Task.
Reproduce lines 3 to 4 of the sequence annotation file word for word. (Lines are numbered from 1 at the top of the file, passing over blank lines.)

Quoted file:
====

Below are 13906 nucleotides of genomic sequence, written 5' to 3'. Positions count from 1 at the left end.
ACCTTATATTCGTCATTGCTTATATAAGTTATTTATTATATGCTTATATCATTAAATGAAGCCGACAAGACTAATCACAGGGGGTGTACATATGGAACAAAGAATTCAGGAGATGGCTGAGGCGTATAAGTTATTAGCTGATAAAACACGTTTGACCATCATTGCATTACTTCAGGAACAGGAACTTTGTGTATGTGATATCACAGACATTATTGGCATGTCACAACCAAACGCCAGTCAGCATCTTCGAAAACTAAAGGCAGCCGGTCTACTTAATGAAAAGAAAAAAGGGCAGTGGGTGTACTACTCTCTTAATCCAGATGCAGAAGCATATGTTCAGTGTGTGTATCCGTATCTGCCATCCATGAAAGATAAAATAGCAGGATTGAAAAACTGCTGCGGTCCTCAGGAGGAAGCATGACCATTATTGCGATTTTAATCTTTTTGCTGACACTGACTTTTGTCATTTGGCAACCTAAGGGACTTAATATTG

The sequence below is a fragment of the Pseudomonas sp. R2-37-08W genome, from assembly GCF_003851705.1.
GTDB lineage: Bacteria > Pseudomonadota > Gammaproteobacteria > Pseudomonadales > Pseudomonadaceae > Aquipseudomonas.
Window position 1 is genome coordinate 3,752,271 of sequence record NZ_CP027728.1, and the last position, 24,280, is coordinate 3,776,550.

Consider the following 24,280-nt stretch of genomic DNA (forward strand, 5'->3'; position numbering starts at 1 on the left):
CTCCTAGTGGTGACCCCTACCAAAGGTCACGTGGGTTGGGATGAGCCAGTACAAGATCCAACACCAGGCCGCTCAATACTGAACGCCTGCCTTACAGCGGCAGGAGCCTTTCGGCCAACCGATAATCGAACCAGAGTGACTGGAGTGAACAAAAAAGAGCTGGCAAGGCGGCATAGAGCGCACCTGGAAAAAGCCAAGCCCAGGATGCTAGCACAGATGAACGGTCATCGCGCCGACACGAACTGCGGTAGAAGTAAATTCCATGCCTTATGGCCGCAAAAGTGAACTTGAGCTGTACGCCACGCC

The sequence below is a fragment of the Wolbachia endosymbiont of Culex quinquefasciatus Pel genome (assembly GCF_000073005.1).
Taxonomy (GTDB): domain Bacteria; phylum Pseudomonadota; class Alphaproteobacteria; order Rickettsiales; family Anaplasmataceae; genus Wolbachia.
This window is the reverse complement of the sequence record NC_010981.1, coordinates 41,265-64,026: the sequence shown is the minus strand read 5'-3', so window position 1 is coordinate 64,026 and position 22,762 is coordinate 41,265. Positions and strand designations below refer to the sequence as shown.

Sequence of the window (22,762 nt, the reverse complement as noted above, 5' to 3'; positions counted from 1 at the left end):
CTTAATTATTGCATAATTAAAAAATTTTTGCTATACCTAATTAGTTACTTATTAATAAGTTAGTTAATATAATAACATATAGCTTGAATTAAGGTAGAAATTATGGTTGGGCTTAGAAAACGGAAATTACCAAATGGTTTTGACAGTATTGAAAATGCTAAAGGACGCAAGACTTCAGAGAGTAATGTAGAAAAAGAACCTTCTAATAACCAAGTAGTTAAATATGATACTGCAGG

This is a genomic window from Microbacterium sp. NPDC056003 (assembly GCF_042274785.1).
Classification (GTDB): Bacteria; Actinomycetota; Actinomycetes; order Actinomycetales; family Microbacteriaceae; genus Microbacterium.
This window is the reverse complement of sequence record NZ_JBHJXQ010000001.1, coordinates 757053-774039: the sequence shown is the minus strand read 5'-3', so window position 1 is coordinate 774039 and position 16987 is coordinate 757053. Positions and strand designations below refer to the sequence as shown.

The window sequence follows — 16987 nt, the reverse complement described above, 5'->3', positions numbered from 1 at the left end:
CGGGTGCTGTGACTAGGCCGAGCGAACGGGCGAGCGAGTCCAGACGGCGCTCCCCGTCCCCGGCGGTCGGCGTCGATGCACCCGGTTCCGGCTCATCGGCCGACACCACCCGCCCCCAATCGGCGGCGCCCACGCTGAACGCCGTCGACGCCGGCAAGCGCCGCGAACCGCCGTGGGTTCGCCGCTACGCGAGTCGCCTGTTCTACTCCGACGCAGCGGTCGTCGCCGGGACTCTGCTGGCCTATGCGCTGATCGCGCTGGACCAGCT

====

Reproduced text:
The sequence below is a fragment of the Pseudomonas sp. R2-37-08W genome, from assembly GCF_003851705.1.
GTDB lineage: Bacteria > Pseudomonadota > Gammaproteobacteria > Pseudomonadales > Pseudomonadaceae > Aquipseudomonas.